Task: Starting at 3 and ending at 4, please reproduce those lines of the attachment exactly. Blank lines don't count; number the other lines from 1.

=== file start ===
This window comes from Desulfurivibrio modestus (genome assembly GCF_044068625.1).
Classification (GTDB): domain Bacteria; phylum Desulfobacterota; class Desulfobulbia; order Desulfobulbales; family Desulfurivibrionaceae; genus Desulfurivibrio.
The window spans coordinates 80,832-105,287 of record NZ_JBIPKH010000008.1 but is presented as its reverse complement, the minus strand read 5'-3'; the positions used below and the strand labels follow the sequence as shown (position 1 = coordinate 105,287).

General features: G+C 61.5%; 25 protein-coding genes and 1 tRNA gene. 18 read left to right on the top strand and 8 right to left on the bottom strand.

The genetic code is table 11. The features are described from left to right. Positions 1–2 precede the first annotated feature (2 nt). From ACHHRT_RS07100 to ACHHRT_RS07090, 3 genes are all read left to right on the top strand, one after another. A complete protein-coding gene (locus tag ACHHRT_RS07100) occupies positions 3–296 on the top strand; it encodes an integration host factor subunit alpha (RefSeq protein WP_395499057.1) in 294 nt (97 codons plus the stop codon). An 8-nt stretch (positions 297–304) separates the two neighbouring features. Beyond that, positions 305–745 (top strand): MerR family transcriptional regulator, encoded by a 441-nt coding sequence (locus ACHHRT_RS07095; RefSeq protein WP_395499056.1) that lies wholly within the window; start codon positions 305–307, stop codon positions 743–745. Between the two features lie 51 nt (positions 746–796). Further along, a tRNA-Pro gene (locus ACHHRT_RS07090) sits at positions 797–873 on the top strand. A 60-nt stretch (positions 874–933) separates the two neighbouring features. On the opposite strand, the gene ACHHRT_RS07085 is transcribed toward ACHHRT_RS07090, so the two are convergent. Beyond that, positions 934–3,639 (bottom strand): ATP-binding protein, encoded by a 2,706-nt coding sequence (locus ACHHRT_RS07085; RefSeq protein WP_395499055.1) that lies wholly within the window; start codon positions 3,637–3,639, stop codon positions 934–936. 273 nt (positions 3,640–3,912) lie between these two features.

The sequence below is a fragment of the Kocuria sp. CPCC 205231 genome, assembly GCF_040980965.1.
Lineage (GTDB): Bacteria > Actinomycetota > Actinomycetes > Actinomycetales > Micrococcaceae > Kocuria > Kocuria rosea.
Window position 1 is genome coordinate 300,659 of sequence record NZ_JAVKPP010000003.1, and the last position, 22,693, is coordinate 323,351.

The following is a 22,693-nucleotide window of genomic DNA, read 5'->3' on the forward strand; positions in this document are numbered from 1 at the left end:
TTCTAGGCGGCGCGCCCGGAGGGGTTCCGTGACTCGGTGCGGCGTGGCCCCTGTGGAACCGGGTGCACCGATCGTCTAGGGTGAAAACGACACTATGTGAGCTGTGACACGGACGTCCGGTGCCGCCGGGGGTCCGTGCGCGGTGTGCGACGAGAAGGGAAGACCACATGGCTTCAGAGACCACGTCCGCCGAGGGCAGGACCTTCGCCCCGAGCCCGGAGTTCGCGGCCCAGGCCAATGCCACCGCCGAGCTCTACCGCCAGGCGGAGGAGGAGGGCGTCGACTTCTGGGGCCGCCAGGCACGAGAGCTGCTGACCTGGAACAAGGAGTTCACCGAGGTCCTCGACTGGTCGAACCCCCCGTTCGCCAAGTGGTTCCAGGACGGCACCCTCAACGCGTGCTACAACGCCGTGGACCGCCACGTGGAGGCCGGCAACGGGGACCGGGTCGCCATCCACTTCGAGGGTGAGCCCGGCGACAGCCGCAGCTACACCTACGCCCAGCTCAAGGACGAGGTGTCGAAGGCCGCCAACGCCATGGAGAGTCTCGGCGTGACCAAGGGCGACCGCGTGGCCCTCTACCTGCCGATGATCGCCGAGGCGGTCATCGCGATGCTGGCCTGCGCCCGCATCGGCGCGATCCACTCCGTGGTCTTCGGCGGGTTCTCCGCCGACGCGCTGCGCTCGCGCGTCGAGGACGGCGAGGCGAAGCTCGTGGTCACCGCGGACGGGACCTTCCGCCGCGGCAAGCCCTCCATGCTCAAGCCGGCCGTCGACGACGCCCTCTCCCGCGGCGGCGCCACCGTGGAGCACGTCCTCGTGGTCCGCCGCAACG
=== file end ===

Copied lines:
The window spans coordinates 80,832-105,287 of record NZ_JBIPKH010000008.1 but is presented as its reverse complement, the minus strand read 5'-3'; the positions used below and the strand labels follow the sequence as shown (position 1 = coordinate 105,287).

General features: G+C 61.5%; 25 protein-coding genes and 1 tRNA gene. 18 read left to right on the top strand and 8 right to left on the bottom strand.